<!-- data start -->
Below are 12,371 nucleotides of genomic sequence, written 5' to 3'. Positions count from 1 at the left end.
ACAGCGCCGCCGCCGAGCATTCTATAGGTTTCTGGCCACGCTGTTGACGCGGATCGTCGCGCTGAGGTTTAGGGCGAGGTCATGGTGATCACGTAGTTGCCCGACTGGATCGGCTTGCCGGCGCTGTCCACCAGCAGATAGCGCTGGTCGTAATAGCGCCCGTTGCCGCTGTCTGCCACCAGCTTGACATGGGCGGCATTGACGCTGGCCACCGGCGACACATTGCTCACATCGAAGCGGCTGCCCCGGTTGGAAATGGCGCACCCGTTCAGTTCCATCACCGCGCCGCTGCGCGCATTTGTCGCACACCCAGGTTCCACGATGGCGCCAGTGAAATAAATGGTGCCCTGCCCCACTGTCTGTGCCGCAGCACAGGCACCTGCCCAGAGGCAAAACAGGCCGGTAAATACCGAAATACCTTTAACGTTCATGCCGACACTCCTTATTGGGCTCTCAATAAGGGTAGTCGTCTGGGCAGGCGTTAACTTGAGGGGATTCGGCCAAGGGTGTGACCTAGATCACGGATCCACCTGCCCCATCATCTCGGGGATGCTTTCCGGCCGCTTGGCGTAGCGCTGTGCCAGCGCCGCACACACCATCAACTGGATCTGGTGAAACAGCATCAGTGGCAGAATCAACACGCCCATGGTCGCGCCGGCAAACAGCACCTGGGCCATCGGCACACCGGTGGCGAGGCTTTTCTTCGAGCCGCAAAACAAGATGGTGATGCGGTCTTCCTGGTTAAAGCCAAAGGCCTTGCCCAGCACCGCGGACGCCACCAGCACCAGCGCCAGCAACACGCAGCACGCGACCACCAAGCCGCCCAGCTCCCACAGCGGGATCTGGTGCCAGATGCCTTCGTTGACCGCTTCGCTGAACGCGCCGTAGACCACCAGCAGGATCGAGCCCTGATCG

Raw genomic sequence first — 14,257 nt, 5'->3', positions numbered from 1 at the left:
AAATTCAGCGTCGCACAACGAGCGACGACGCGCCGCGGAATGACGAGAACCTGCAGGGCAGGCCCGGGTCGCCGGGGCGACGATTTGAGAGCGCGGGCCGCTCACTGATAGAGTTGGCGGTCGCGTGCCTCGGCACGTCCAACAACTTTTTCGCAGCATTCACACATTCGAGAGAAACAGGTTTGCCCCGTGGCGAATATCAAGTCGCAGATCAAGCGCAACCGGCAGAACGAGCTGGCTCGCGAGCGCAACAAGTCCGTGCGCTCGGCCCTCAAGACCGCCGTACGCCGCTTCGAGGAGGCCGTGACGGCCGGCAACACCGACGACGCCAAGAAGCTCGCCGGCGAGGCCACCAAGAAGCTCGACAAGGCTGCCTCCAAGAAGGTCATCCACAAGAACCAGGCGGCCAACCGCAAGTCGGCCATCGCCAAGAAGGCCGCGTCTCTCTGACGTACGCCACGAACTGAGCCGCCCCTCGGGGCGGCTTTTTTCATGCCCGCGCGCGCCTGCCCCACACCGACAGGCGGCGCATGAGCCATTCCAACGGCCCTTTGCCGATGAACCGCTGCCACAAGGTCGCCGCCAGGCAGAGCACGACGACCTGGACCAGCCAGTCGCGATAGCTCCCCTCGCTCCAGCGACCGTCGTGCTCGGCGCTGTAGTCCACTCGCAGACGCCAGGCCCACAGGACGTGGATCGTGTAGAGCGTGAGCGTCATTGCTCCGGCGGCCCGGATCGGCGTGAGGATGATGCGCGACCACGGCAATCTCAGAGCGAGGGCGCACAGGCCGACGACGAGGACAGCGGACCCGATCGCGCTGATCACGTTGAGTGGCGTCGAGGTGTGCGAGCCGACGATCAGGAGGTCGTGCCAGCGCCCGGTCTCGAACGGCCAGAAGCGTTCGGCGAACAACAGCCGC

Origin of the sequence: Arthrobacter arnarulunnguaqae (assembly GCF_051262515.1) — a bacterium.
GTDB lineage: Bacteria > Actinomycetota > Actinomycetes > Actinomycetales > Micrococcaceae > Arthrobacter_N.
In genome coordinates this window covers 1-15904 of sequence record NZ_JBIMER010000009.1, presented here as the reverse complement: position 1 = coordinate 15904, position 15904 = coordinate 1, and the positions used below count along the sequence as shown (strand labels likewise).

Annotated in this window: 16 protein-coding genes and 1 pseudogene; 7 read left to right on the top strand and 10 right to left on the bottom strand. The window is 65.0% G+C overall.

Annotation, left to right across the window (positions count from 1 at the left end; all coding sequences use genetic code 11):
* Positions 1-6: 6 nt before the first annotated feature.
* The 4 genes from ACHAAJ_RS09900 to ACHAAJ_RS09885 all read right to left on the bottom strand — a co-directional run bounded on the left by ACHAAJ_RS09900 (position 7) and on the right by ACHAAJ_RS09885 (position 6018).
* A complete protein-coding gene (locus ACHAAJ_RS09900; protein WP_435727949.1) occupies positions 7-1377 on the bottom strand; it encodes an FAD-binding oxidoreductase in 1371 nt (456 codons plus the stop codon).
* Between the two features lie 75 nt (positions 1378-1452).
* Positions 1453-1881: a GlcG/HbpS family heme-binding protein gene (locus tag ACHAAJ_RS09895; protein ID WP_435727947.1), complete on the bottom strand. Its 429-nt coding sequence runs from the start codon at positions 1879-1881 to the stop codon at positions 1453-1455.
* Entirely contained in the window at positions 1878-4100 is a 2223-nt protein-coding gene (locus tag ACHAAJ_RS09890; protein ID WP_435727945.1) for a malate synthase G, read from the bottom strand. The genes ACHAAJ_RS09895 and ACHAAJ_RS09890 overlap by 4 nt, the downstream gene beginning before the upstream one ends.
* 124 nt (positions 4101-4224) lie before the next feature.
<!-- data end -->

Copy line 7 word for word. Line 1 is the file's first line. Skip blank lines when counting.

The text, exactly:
In genome coordinates this window covers 1-15904 of sequence record NZ_JBIMER010000009.1, presented here as the reverse complement: position 1 = coordinate 15904, position 15904 = coordinate 1, and the positions used below count along the sequence as shown (strand labels likewise).